A government repeatedly lowers lending rates, develops a cozy relationship with banks, and tolerates the hiding of bad loans.
A real estate bubble collapses, and banks start to buckle.
Everyone panics and government bails out the banks, spends massively on public projects, and raises taxes to pay for the new spending.
The U.S. today? No, Japan in the 1990s.
Tokyo's mishandling of the economic crisis led to long-term stagnation, from which Japan has yet to recover, and to the loss of its place as a global economic leader. This - or worse - could be America's fate if we get our reaction to the current crisis wrong.
While there is a veritable cottage industry of economists debating the causes and meaning of Japan's "lost decade," one thing is clear: It lasted much longer than it should have.
From 1976 to 1991, Japan's gross domestic product (GDP) increased at an average annual rate of 6.5 percent. But from 1992 to 2007, it averaged only 0.6 percent per year.
There are many differences between Japan's and America's economic crises, but there are also several applicable lessons that we can take from Tokyo's experience.
• First, allow the market to clear. Bailouts, subsidies and other rescue packages may ameliorate the problem in the short term, but slow economic recovery in the long run.
That's what happened in Japan. Politicians, fearing recession, propped up banks and shielded investors from the consequences of bad decisions. Asset prices stayed artificially high, depriving investors of new opportunities. New regulations and taxes to pay for the additional spending froze the low-performing economy.
• Second, don't hide the problem. The collapse of commercial property values in Japan left firms with huge debt that they hid from shareholders; they were still paying it down a decade after the bubble burst.
As we work to solve our crisis, we need much more transparency not only from government in whatever interventions it undertakes, but also from banks and firms in their accounting.
This won't require intrusive new regulations. Instead, firms and banks should follow existing disclosure requirements while government is fully transparent about how its expensive programs are serving the public.
• Third, don't expect "stimulus packages" or massive spending to "grow" our way out of the crisis. Tokyo spent on a historical scale. At one point in the 1990s, its budget deficit approached 10 percent of GDP, the equivalent here to more than the trillion-dollar deficit we expect for this fiscal year.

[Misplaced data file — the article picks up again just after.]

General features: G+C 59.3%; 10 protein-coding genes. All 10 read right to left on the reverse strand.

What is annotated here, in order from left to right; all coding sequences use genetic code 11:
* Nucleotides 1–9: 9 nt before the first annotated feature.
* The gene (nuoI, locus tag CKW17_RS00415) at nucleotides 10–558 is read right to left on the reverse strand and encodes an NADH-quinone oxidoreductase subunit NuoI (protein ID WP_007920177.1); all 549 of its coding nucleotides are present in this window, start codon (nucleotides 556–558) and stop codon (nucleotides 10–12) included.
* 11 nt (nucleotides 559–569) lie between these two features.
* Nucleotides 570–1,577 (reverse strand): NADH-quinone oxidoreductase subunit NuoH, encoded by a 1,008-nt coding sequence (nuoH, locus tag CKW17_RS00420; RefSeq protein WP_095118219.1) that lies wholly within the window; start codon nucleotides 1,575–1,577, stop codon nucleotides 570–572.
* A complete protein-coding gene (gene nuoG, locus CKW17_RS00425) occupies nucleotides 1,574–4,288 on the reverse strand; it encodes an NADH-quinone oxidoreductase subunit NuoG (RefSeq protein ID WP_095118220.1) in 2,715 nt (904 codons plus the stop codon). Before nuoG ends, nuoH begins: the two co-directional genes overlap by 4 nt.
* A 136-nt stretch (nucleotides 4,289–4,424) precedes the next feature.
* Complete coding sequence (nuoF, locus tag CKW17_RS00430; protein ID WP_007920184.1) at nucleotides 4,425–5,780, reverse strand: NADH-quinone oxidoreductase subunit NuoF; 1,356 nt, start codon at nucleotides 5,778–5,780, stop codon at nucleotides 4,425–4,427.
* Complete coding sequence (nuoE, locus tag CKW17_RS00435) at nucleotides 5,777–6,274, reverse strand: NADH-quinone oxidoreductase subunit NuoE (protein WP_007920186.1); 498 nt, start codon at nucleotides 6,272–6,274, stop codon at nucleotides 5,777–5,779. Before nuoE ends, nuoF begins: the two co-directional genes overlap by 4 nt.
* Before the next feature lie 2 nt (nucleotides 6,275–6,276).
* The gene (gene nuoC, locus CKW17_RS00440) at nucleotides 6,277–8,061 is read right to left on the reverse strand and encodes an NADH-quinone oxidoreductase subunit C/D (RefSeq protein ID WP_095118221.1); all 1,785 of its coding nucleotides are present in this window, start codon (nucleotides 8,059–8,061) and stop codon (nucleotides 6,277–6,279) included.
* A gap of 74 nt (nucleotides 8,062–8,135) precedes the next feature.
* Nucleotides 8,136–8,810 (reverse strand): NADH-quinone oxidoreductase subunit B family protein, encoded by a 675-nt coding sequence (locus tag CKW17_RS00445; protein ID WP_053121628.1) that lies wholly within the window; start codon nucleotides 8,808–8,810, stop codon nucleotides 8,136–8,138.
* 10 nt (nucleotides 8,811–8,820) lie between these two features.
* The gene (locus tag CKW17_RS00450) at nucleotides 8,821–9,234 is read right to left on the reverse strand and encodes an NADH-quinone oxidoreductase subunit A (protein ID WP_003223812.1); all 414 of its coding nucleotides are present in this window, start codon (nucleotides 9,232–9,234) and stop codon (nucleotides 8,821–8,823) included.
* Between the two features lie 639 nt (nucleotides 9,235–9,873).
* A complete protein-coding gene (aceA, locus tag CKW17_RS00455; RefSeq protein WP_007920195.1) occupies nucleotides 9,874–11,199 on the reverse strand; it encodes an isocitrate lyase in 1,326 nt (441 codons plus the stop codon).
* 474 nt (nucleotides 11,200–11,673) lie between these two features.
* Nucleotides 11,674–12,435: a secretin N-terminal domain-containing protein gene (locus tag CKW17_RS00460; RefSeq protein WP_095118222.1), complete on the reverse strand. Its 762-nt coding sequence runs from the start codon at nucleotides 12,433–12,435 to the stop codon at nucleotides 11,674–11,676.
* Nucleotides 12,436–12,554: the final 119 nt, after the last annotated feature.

No matter how much Japan spent on public works or subsidized the weakest links in finance and industry, its economy refused to grow. All that spending couldn't make up for a paucity of investment opportunity and capital frozen by high taxes, new regulations and an extremely high aversion to risk bred by the lack of transparency
• Fourth, don't raise taxes. Japan, after spending piles of money it didn't have, tried to deal with the budget imbalance by raising consumption taxes, which triggered another downturn.
• Fifth, keep interest rates as low as you want, but recognize that this alone will never bring the economy back. For most of the 1990s, the Bank of Japan's discount rate was below 1 percent; so was growth.
Federal Reserve Chairman Ben S. Bernanke, like Alan Greenspan before him, may think low interest rates will provide the liquidity to grow our way out of a recession, but this likely won't happen if high taxes, runaway spending, and frozen asset markets convince investors that the future will be worse than the present.
• Lastly, avoid the political stagnation that prevented Japan from correcting its problems. A tyranny of consensus killed any attempt at leadership in Japan. Short-term political expediency ruled the day; and when government did act, the only thing politicians could agree on was to throw more money at the problem. It didn't work.
Notwithstanding the differences between Japan's economic crises and our own, we are in danger of repeating some of their mistakes. Republicans and Democrats - the White House and Congress - seem to be suffering from a tyranny of consensus of their own. They believe a recession is politically unacceptable. They may do anything, regardless of long-term consequences, to stop or at least relieve short-term pain.
This is precisely when the long-term fate of an economy is most in peril. Decisions are made or not made for short-term political and economic gain, and the future health of the economy is scarcely debated.
This mentality is what brought Japan's once mighty economy down. It could be our fate, too, if we allow our politicians to abdicate their leadership responsibilities.
Kim Holmes is vice president for foreign policy at the Heritage Foundation (Heritage.org) and author of "Liberty's Best Hope: American Leadership for the 21st Century" (2008).